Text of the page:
Late this evening, but Thursday night is Question Time night. Locked down, distanced and audienceless it looks peculiar. It is also peculiar in not turning instantly into a shouting match.
We have Chris Philp, a junior government minister; Andy Burnham (by remote link from Lancashire); Camilla Tominey of the Torygraph; James Graham, the playwright; and Stephen Kinnock’s wife (introduced as the former Prime Minister of Denmark). Long discussion ensued about schools and coronavirus, contact tracing and coronavirus, Denmark and coronavirus. I miss the politics.
I miss the audience and their wild reactions because it part of the entertainment industry – the roar of the greasepaint, the smell of the crowd. I miss those Corbynites too. They went apoplectic at anything, because they genuinely hated anyone who was not them. It sounds too much like a generalisation that Conservatives think Labour are deluded while Labourites think Conservatives are evil – it is true though. It is mad, but it gives a dynamic to the drama.
This week the debate is too subtle and we wait for Fiona Bruce to provide the provocation. She does it so pleasantly, and brutally, as a smiling assassin.
It’s almost pleasant to watch (if you ignore the fact that they are discussing a deadly pandemic. The old format was infuriating – I had to turn away often, to walk into another room, to gnash my teeth and bite my tongue so as not to shout at the screen. QT was revoltingly biased – one Conservative or Brexiteer baited by four malicious opponents, like tying a fox to a gate and letting hounds torment it. It is against everything I believe. Everyone I have heard discuss BBC’s Question Time agrees it is unacceptably biased against right-thinking people: Labour supporters and Conservative supporters are convinced it is weighted against them.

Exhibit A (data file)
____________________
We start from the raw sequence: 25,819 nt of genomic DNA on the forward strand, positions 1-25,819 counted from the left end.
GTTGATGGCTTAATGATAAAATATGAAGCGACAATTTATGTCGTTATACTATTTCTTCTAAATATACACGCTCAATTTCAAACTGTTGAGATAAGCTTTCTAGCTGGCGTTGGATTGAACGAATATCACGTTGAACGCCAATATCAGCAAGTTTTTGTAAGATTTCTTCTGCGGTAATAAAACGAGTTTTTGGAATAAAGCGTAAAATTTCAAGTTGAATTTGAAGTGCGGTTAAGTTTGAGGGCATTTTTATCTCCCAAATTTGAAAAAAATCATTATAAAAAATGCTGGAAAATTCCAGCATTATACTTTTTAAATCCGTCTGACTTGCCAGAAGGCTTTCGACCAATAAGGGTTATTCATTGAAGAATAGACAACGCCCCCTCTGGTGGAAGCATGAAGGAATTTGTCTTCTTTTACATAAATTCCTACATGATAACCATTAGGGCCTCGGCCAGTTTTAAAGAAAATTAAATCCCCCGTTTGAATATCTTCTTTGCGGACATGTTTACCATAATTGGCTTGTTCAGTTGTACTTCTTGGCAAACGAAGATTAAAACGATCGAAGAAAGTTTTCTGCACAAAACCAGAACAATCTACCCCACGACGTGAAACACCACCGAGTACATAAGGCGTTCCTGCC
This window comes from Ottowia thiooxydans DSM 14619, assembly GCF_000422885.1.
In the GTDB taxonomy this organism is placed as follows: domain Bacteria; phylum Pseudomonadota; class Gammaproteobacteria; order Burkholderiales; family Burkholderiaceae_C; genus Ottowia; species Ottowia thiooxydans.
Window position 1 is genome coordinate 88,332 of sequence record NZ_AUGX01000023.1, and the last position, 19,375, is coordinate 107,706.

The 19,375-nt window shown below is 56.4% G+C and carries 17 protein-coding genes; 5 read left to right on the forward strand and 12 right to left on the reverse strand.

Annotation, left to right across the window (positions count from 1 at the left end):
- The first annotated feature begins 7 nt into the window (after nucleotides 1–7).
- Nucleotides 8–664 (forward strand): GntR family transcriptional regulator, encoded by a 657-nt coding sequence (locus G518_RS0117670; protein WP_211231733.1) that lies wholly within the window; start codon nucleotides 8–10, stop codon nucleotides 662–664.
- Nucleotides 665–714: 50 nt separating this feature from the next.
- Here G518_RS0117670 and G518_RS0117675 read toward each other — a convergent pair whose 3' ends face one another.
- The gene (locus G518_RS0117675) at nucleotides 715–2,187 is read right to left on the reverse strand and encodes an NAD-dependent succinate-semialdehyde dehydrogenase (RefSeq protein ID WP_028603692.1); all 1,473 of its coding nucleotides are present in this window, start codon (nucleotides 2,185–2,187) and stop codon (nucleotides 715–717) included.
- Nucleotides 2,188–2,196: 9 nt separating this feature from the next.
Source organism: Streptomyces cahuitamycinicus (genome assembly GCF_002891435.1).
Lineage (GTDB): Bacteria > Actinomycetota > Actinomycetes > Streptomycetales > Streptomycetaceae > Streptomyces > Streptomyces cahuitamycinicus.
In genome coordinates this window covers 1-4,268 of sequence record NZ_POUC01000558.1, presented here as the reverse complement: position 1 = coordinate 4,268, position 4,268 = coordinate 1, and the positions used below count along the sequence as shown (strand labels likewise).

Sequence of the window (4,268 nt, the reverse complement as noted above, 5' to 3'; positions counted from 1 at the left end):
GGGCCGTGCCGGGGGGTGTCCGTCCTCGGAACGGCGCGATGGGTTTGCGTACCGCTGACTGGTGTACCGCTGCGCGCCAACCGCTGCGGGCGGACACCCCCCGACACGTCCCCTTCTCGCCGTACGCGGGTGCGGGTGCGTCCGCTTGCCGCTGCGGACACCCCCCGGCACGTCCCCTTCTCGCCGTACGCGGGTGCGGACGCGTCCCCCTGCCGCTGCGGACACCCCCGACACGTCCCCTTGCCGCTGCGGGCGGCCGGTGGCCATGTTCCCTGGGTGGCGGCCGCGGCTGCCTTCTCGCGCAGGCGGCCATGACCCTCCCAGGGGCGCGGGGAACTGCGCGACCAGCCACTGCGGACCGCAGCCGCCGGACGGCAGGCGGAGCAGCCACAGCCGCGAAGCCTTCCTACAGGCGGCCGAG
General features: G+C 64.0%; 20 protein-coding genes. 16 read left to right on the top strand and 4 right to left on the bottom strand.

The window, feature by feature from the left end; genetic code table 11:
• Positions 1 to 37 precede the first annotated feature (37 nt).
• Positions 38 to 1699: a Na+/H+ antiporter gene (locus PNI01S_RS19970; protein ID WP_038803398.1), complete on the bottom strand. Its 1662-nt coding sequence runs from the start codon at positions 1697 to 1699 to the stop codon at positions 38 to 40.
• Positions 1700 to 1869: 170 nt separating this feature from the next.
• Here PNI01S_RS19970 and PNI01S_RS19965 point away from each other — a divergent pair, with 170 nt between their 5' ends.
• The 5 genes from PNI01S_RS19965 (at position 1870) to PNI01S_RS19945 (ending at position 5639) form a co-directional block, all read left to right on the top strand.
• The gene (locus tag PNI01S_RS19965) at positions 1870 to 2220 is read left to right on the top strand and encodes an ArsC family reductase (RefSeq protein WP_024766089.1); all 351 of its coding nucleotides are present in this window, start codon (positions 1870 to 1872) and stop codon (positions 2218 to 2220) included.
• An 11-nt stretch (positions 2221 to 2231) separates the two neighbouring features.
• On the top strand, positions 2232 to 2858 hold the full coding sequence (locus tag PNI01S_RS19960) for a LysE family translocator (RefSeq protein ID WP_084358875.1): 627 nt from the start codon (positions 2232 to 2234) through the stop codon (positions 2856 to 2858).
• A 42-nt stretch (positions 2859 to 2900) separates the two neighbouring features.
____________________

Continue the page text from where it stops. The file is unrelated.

Wind back a little though: it must be that it must be like this. It must challenge and probe, and dig in the gaps in reasoning and policy. What is more, it must generate new thoughts. Opinions and trains of thought which go unchallenged in a safe-space bubble will ossify and self-justify themselves in their flaws. Every so often a loathed opponent will make a telling point, or give the lie to a preconception that overturns a conclusion built on false premise. It is needed.
They have had figures from Theatreland before, but mainly actors and subsidy-junkies. To have an entrepreneur playwright / producer on has been a valued perspective but some insight was missing. There is much talk of how badly the cultural industry has been hit by the lockdown, but it goes beyond the theatre: the audiences for the theatres fill the restaurants and cafés, and they come from across the nation and beyond to fill all the shops and venues of the town – the decline of the theatre strikes at all the West End’s commercial life.
Until there is shouting again there is less life in Question Time but we can hope that within a month or two it will be just as infuriating as it ever was.